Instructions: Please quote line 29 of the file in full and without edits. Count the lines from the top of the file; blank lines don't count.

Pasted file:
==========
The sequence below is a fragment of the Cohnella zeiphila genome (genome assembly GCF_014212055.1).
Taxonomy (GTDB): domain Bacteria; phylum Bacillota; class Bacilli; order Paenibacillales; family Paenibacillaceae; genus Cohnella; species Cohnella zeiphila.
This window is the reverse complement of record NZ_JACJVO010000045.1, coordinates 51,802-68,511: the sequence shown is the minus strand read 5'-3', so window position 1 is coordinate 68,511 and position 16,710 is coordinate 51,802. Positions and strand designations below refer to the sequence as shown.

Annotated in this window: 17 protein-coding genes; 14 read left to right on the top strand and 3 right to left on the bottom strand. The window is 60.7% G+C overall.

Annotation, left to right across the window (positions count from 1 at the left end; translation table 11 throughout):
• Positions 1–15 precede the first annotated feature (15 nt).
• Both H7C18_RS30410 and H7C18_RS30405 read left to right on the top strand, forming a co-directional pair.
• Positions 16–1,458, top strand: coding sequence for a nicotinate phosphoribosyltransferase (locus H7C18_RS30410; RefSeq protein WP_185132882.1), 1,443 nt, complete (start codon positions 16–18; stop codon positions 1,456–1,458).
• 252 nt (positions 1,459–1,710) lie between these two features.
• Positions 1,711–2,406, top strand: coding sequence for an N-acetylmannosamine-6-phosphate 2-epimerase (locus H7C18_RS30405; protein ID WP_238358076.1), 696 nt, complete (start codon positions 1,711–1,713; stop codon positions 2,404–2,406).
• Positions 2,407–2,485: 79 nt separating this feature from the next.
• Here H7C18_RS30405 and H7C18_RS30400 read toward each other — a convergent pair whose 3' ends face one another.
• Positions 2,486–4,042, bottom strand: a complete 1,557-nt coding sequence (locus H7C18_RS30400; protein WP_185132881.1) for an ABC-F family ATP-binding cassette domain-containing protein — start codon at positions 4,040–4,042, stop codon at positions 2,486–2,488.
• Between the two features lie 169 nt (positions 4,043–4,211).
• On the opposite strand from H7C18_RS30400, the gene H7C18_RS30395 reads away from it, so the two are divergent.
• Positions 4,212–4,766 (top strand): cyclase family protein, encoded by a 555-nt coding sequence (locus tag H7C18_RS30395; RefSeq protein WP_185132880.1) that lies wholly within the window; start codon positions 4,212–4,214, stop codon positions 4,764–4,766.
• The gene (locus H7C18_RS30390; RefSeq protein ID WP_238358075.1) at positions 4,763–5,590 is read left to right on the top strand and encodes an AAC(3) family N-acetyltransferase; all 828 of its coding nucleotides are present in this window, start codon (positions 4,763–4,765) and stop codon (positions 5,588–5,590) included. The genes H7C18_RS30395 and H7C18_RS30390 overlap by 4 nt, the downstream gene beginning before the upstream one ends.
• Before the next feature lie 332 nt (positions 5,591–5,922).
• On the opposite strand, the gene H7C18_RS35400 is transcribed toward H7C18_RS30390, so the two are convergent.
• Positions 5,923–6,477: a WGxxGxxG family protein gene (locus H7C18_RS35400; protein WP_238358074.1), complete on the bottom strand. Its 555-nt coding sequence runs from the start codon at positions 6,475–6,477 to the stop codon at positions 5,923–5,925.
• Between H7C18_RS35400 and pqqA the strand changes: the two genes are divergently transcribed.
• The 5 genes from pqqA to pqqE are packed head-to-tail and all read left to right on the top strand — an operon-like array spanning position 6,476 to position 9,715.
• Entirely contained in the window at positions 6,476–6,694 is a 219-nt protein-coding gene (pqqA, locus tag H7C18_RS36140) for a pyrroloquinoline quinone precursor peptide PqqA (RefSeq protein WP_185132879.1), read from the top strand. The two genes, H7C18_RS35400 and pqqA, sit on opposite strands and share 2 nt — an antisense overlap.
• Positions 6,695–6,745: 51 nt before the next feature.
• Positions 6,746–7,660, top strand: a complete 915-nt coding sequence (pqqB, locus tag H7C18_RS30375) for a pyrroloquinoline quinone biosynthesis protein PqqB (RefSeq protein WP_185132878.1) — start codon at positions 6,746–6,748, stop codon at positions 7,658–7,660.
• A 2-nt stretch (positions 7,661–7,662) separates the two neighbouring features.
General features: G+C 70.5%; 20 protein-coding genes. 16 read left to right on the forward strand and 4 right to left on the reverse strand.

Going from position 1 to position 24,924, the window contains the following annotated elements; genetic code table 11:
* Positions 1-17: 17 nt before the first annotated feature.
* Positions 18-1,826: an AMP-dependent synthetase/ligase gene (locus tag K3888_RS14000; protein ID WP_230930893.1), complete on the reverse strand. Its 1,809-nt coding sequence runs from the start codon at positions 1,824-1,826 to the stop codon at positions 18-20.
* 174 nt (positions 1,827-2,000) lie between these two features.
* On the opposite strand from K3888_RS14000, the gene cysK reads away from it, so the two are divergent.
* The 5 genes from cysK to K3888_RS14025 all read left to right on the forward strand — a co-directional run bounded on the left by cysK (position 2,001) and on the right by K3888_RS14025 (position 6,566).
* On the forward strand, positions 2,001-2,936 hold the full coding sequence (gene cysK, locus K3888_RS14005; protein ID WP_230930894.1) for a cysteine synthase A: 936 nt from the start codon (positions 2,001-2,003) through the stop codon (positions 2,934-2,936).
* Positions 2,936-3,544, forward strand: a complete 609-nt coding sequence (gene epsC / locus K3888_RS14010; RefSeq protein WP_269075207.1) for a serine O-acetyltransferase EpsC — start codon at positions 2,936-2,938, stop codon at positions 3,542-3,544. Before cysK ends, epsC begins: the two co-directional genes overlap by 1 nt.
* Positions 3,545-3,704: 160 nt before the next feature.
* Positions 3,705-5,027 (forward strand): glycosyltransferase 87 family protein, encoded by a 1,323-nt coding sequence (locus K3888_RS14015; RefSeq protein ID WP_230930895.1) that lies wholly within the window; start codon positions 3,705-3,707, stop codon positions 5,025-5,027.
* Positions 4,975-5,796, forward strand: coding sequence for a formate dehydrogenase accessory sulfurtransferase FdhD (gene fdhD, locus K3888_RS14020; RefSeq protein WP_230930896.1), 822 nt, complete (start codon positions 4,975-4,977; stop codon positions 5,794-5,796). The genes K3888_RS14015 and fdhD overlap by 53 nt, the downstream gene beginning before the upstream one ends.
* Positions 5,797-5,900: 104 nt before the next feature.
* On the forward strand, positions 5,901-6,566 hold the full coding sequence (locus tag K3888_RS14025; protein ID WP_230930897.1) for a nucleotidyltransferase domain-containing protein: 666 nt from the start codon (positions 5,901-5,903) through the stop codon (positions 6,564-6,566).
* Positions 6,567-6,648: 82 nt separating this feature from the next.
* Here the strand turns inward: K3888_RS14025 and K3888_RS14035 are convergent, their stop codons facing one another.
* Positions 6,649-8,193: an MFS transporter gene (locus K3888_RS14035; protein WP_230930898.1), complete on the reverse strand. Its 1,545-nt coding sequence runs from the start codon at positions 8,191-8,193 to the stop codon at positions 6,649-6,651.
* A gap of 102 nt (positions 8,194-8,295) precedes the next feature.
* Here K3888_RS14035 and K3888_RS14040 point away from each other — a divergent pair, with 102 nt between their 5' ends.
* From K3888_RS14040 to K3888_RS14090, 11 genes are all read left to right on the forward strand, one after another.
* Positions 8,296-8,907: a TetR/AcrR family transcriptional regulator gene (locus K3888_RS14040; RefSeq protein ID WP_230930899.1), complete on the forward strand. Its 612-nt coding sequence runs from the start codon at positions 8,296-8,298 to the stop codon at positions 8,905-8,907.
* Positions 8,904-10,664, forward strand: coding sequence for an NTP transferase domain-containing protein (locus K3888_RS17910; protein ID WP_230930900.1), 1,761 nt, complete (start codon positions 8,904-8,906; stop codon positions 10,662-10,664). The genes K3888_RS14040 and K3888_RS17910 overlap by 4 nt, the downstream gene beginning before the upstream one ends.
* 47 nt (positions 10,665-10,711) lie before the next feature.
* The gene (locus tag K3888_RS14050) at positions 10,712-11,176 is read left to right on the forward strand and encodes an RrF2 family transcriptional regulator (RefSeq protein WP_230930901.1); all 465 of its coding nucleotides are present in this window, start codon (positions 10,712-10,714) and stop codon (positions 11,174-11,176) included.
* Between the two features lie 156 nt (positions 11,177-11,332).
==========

* Positions 1-17: 17 nt before the first annotated feature.